Body Pong was developed with the Xbox Kinect sensor, libfreenect, as the open-source driver, Openframeworks and Xcode as the application and programming languages, and OpenKinect as the community support and example library. All these tools make it possible for participants to have touchscreen functionality from 10 to 15 feet away and to interact with the Body Pong ball simply by moving their body. Players can pick up the ball or bump it away. It’s easy to play the game: walk within ten feet of the screen and suddenly you are in it, represented on the screen by your own silhouetted image.

Asia demonstrates Body Pong during Northern Spark to encourage participants, artists, and game designers to learn more about interactive game development and projection programming. Body Pong is an easy, fun, and entertaining way to engage in new creative game technology and programming.

All About Owls

Tuesday, March 27th, 2012

Get in touch with your night owl. Explore the different owls found in Minnesota and their role in the environment. Participants learn the three key features of all raptors and why they are different from other birds. We discuss the positive and negative impact of humans on our environment. Finally, we learn about the Raptor Center at the University of Minnesota and its important work in protecting raptors and the world we share.

Established in 1974 as part of the University of Minnesota College of Veterinary Medicine, the Raptor Center rehabilitates more than 700 sick and injured raptors each year, while identifying emerging environmental issues related to raptor health and populations. An internationally renowned education facility, the Raptor Center trains veterinary students and veterinarians from around the world to become future leaders in raptor medicine and conservation, and also reaches more than 200,000 people annually through its unique public education programs and events.

Presented by the Weisman Art Museum and the Raptor Center

Acoustic Campfire & Bedtime Stories

Tuesday, March 27th, 2012

Acoustic Campfire
Walker Art Center, 1750 Hennepin Avenue S, Open Field
8:58 pm – 1 am
Gather around the campfire for a series of intimate acoustic concerts by The Prairie Fire Lady Choir (9 pm), The White Whales (10 pm), Dear Data (11 pm), and closing with Brian Laidlaw and the Family Trade (12 midnight).

Presented by Walker Art Center

Bedtime Stories
Walker Art Center, 1750 Hennepin Avenue S, Open Field Grove
2 am – 3 am
Wind down your Northern Spark experience with surprise readings by local authors within the intimate space of the James Turrell Sky Pesher. Dreamlike visions await!

Presented by Walker Art Center and Rain Taxi Review of Books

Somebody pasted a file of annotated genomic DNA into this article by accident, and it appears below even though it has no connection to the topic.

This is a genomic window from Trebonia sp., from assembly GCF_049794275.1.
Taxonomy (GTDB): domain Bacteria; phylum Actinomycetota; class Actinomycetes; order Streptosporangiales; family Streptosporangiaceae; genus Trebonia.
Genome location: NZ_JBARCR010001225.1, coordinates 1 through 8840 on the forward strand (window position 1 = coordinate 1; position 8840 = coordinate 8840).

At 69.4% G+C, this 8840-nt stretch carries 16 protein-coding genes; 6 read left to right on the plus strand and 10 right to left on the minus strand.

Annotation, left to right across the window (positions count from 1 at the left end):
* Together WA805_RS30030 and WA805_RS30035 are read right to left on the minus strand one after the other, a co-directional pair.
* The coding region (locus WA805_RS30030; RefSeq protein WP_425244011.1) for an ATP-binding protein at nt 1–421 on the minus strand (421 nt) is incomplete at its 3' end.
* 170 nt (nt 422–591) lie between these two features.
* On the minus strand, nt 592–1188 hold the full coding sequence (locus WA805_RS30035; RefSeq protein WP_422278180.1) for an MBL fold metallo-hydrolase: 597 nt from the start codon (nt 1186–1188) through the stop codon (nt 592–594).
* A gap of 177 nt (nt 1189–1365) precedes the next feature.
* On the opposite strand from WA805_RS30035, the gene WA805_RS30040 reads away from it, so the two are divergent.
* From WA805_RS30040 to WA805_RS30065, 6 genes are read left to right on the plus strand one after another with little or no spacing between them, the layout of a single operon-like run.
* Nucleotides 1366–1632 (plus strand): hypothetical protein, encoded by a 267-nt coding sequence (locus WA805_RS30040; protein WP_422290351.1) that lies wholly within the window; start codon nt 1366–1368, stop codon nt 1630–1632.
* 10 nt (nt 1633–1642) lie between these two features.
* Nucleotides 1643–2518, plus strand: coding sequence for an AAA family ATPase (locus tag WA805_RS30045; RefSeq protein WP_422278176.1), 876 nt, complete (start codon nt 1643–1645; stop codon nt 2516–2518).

Thursday, January 19th, 2012

Pizza/Calliope—a pizza oven combined with a steam-powered musical organ or calliope, the thermal energy produced by the prior utilized to power the latter. The concept is explored by University of Minnesota students led by associate professor Tetsuya Yamada and assistant term professor Clive Murphy. Pizza/Calliope will feed visitors’ stomachs and ears throughout the night on the Weisman Art Museum Plaza.


Tuesday, January 10th, 2012

The Stone Arch Bridge, overlooking St. Anthony Falls and connecting the east and west banks of the Mississippi River in Minneapolis’s historic milling district, is a primary site of Northern Spark.

University of Minnesota graduate Robin Schwartzman came up with the concept to light the bridge with a short text by Theodor Geisel (better known as Dr. Seuss). THINK AND WONDER, WONDER AND THINK  has become the 2012 festival theme and Robin will create the phrase in large, illuminated letters  that will hang between the spans of the bridge on both sides. Visible for miles, the project will be mounted a week before Northern Spark’s nuit blanche as a clarion call to think and wonder — not only about the upcoming event but about the art of the world around us. As one participant in Northern Spark in 2011 wrote:

“Art is everywhere. The night of Northern Spark transforms your consciousness. Yes, you read the brochure and move from installation to installation, but you’re also always on the lookout for what might be new or different. Suddenly, everything becomes art: the lights under the 35W bridge; couples stealing a kiss under an archway; even spaces that you had never previously considered as anything other than no man’s land. The next morning, the sensation continues, and your senses are heightened for hours.”

Robin Schwartzman

Robin Schwartzman is the CNC Router Technician and an Adjunct Instructor at the University of Minnesota. She was Northern Spark’s Volunteer Coordinator in 2011. She received her MFA from the University of Minnesota and her BFA from Syracuse University. She grew up in eastern Pennsylvania, where she spent her summers working at a local amusement park; seduced by the bright lights and moving colors, she has continued to work at carnivals and theme parks during the past ten years. Her experiences in these whimsical environments provide a basis for her sculptures, installations, and puppetry.